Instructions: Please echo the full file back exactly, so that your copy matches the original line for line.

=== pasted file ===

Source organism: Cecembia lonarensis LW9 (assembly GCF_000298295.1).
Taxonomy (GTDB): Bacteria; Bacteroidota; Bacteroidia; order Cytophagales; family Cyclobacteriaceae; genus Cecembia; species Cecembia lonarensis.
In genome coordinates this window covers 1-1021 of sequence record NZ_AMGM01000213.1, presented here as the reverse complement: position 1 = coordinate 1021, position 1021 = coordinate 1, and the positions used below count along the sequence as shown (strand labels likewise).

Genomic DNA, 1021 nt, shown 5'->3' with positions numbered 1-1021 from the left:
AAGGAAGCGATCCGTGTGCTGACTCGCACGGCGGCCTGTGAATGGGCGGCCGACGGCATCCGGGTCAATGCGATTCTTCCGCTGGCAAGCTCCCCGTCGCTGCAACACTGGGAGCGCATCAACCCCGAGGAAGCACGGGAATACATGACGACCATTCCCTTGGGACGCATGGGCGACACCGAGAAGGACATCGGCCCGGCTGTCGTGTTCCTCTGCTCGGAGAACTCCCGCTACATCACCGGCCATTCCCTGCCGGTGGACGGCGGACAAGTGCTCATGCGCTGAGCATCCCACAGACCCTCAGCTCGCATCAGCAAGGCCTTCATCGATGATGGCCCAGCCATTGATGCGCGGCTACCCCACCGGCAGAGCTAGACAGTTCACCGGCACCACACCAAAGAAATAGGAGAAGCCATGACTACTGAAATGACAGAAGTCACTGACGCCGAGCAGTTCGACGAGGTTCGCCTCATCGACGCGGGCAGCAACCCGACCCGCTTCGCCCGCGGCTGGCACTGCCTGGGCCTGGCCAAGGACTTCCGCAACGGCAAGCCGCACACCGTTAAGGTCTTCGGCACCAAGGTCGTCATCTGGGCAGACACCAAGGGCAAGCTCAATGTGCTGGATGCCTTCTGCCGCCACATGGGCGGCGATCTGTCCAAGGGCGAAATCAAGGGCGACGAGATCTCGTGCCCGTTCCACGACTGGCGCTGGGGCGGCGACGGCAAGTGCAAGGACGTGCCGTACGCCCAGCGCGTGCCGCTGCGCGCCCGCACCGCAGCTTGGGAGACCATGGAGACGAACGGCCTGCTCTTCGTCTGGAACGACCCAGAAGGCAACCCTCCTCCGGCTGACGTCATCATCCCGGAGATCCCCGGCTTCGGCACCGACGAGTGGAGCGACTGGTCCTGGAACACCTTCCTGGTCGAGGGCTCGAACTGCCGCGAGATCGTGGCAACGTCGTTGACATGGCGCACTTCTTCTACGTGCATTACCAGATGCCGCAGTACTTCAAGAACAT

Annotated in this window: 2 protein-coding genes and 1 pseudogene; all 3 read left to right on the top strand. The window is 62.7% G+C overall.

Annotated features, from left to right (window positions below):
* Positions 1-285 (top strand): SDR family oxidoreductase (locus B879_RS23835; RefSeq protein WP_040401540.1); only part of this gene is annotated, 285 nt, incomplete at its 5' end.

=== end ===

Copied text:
Source organism: Cecembia lonarensis LW9 (assembly GCF_000298295.1).
Taxonomy (GTDB): Bacteria; Bacteroidota; Bacteroidia; order Cytophagales; family Cyclobacteriaceae; genus Cecembia; species Cecembia lonarensis.
In genome coordinates this window covers 1-1021 of sequence record NZ_AMGM01000213.1, presented here as the reverse complement: position 1 = coordinate 1021, position 1021 = coordinate 1, and the positions used below count along the sequence as shown (strand labels likewise).

Genomic DNA, 1021 nt, shown 5'->3' with positions numbered 1-1021 from the left:
AAGGAAGCGATCCGTGTGCTGACTCGCACGGCGGCCTGTGAATGGGCGGCCGACGGCATCCGGGTCAATGCGATTCTTCCGCTGGCAAGCTCCCCGTCGCTGCAACACTGGGAGCGCATCAACCCCGAGGAAGCACGGGAATACATGACGACCATTCCCTTGGGACGCATGGGCGACACCGAGAAGGACATCGGCCCGGCTGTCGTGTTCCTCTGCTCGGAGAACTCCCGCTACATCACCGGCCATTCCCTGCCGGTGGACGGCGGACAAGTGCTCATGCGCTGAGCATCCCACAGACCCTCAGCTCGCATCAGCAAGGCCTTCATCGATGATGGCCCAGCCATTGATGCGCGGCTACCCCACCGGCAGAGCTAGACAGTTCACCGGCACCACACCAAAGAAATAGGAGAAGCCATGACTACTGAAATGACAGAAGTCACTGACGCCGAGCAGTTCGACGAGGTTCGCCTCATCGACGCGGGCAGCAACCCGACCCGCTTCGCCCGCGGCTGGCACTGCCTGGGCCTGGCCAAGGACTTCCGCAACGGCAAGCCGCACACCGTTAAGGTCTTCGGCACCAAGGTCGTCATCTGGGCAGACACCAAGGGCAAGCTCAATGTGCTGGATGCCTTCTGCCGCCACATGGGCGGCGATCTGTCCAAGGGCGAAATCAAGGGCGACGAGATCTCGTGCCCGTTCCACGACTGGCGCTGGGGCGGCGACGGCAAGTGCAAGGACGTGCCGTACGCCCAGCGCGTGCCGCTGCGCGCCCGCACCGCAGCTTGGGAGACCATGGAGACGAACGGCCTGCTCTTCGTCTGGAACGACCCAGAAGGCAACCCTCCTCCGGCTGACGTCATCATCCCGGAGATCCCCGGCTTCGGCACCGACGAGTGGAGCGACTGGTCCTGGAACACCTTCCTGGTCGAGGGCTCGAACTGCCGCGAGATCGTGGCAACGTCGTTGACATGGCGCACTTCTTCTACGTGCATTACCAGATGCCGCAGTACTTCAAGAACAT

Annotated in this window: 2 protein-coding genes and 1 pseudogene; all 3 read left to right on the top strand. The window is 62.7% G+C overall.

Annotated features, from left to right (window positions below):
* Positions 1-285 (top strand): SDR family oxidoreductase (locus B879_RS23835; RefSeq protein WP_040401540.1); only part of this gene is annotated, 285 nt, incomplete at its 5' end.